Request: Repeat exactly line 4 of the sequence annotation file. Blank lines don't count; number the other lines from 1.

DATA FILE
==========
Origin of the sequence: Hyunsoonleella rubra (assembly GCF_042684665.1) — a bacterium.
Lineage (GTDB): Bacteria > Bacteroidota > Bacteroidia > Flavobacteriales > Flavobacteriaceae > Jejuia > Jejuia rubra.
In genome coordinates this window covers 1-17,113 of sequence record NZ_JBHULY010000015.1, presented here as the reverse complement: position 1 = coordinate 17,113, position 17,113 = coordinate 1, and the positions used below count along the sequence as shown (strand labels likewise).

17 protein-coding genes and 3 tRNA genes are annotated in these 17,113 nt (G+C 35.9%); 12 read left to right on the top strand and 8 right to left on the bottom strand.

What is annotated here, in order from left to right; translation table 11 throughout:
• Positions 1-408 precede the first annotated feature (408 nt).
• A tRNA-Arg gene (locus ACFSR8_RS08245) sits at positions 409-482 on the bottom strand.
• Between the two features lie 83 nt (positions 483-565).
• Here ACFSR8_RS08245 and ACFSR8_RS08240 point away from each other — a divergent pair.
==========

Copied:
17 protein-coding genes and 3 tRNA genes are annotated in these 17,113 nt (G+C 35.9%); 12 read left to right on the top strand and 8 right to left on the bottom strand.